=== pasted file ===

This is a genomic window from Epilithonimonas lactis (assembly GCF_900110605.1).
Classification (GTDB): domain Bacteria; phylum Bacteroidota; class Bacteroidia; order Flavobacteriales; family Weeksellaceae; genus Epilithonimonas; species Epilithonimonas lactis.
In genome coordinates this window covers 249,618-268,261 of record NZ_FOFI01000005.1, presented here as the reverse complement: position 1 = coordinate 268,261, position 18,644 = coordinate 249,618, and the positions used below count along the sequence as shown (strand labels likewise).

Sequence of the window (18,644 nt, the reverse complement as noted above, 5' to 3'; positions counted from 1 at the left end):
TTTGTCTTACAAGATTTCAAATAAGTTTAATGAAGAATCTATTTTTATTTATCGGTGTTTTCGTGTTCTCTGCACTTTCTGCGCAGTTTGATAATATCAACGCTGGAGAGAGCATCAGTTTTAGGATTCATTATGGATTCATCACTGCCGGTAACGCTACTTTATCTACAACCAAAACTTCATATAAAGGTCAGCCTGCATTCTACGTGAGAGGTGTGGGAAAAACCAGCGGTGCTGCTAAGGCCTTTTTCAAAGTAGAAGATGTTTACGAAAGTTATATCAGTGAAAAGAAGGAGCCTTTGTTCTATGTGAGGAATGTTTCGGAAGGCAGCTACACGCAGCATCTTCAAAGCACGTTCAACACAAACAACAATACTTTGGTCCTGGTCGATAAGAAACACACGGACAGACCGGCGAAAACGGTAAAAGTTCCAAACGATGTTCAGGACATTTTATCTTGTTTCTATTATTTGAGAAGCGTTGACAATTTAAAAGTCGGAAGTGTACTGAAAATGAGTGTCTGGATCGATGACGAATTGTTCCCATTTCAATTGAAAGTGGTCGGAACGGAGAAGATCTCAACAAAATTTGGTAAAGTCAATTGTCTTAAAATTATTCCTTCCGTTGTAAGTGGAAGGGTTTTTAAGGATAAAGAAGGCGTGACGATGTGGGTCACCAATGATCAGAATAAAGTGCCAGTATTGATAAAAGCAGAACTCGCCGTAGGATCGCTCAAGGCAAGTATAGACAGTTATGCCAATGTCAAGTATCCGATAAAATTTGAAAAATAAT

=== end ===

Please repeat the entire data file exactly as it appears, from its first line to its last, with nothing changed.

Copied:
This is a genomic window from Epilithonimonas lactis (assembly GCF_900110605.1).
Classification (GTDB): domain Bacteria; phylum Bacteroidota; class Bacteroidia; order Flavobacteriales; family Weeksellaceae; genus Epilithonimonas; species Epilithonimonas lactis.
In genome coordinates this window covers 249,618-268,261 of record NZ_FOFI01000005.1, presented here as the reverse complement: position 1 = coordinate 268,261, position 18,644 = coordinate 249,618, and the positions used below count along the sequence as shown (strand labels likewise).

Sequence of the window (18,644 nt, the reverse complement as noted above, 5' to 3'; positions counted from 1 at the left end):
TTTGTCTTACAAGATTTCAAATAAGTTTAATGAAGAATCTATTTTTATTTATCGGTGTTTTCGTGTTCTCTGCACTTTCTGCGCAGTTTGATAATATCAACGCTGGAGAGAGCATCAGTTTTAGGATTCATTATGGATTCATCACTGCCGGTAACGCTACTTTATCTACAACCAAAACTTCATATAAAGGTCAGCCTGCATTCTACGTGAGAGGTGTGGGAAAAACCAGCGGTGCTGCTAAGGCCTTTTTCAAAGTAGAAGATGTTTACGAAAGTTATATCAGTGAAAAGAAGGAGCCTTTGTTCTATGTGAGGAATGTTTCGGAAGGCAGCTACACGCAGCATCTTCAAAGCACGTTCAACACAAACAACAATACTTTGGTCCTGGTCGATAAGAAACACACGGACAGACCGGCGAAAACGGTAAAAGTTCCAAACGATGTTCAGGACATTTTATCTTGTTTCTATTATTTGAGAAGCGTTGACAATTTAAAAGTCGGAAGTGTACTGAAAATGAGTGTCTGGATCGATGACGAATTGTTCCCATTTCAATTGAAAGTGGTCGGAACGGAGAAGATCTCAACAAAATTTGGTAAAGTCAATTGTCTTAAAATTATTCCTTCCGTTGTAAGTGGAAGGGTTTTTAAGGATAAAGAAGGCGTGACGATGTGGGTCACCAATGATCAGAATAAAGTGCCAGTATTGATAAAAGCAGAACTCGCCGTAGGATCGCTCAAGGCAAGTATAGACAGTTATGCCAATGTCAAGTATCCGATAAAATTTGAAAAATAAT